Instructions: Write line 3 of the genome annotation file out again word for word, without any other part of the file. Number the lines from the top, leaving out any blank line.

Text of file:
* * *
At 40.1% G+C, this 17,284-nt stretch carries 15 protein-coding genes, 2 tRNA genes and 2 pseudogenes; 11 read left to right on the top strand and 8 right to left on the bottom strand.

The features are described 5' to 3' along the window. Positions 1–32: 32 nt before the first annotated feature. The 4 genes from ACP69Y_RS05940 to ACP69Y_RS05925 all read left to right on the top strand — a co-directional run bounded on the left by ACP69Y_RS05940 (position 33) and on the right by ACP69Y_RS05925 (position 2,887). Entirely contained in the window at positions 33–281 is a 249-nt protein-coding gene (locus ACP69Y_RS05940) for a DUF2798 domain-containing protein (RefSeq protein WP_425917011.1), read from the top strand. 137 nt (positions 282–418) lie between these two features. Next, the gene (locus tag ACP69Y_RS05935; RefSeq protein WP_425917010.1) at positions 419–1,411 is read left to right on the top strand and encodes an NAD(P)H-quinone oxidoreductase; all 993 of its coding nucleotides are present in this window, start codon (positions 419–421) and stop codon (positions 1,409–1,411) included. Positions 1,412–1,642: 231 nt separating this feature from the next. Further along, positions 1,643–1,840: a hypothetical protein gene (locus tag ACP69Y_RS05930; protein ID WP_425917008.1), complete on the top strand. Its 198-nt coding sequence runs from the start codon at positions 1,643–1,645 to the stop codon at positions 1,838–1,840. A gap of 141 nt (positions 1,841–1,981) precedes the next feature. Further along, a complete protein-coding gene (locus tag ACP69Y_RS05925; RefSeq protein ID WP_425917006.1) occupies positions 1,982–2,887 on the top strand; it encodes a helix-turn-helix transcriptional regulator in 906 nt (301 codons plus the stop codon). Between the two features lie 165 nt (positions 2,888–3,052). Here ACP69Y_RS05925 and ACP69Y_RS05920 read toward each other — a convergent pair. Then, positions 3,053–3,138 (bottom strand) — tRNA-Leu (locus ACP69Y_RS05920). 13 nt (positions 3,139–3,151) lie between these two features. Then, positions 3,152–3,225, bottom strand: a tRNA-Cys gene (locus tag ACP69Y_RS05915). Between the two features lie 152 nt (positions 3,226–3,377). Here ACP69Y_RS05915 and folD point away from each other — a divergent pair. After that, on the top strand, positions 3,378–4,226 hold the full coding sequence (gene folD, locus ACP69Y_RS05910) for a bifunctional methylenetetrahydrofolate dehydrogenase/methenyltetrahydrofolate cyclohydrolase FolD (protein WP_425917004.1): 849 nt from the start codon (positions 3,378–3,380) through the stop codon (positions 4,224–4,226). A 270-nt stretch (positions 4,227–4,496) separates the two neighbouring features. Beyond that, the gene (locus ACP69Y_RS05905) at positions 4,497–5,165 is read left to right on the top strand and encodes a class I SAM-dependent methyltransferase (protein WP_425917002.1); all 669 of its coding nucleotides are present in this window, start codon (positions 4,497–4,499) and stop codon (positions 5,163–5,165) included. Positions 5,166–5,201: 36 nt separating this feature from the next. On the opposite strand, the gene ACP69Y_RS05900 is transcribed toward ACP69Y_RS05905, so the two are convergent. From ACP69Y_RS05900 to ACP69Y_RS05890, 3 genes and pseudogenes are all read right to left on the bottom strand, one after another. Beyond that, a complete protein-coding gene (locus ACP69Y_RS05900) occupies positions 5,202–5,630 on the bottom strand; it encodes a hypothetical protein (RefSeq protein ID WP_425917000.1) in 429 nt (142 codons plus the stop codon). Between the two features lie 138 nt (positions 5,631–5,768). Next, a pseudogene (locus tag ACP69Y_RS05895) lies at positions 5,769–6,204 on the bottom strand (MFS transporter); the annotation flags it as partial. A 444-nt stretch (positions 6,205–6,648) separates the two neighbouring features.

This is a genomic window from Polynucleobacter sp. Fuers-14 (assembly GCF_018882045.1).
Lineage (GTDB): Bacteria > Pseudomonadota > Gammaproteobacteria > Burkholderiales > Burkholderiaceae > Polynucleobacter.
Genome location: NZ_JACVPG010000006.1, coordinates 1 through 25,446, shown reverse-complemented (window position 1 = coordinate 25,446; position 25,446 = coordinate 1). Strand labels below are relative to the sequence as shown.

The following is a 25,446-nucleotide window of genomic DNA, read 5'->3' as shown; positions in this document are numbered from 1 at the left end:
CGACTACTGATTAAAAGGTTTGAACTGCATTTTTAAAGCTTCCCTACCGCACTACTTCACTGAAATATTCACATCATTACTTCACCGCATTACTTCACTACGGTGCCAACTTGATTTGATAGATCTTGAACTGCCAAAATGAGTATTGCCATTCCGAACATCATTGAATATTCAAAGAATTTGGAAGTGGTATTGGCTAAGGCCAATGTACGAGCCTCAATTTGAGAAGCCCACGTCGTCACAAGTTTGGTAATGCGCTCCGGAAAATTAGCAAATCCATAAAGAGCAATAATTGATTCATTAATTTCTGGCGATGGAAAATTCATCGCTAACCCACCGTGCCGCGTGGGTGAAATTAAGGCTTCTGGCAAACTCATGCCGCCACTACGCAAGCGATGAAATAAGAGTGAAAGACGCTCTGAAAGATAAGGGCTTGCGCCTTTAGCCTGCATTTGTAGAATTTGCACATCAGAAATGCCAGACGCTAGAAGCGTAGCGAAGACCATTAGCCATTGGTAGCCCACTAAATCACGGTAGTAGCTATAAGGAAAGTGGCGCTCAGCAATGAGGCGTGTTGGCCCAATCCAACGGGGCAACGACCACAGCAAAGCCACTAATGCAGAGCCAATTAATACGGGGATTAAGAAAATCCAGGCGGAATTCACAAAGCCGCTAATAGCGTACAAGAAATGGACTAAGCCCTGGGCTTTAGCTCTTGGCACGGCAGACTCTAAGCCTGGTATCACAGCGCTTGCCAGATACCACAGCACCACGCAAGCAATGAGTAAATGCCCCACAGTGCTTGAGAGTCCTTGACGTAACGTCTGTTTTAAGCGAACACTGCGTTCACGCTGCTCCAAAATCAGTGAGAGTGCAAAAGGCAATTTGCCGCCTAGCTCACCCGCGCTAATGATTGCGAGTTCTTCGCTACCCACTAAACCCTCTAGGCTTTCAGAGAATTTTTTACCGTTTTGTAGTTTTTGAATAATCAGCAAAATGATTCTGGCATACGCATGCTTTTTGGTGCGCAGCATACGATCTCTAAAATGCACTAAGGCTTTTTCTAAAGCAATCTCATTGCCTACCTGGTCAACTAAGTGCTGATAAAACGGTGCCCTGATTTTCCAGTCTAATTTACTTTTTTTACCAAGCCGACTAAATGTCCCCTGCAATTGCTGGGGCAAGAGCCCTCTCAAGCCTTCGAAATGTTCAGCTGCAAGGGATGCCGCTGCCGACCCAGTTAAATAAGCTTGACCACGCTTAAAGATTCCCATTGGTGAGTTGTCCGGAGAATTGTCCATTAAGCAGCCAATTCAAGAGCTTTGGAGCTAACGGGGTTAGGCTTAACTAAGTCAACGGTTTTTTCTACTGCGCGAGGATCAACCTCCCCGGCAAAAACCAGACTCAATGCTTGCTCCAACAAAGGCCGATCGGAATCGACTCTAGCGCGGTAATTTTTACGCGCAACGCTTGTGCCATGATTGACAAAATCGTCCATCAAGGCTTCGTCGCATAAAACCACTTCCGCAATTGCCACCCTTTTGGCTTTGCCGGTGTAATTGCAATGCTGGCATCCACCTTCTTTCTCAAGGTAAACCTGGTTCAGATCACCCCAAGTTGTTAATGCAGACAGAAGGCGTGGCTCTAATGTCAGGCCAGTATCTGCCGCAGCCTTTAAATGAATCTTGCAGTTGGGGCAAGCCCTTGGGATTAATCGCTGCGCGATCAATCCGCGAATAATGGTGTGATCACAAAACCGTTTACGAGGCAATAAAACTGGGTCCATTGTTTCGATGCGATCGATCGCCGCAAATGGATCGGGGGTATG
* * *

This is a genomic window from Polynucleobacter sp. Fuers-14 (assembly GCF_018882045.1).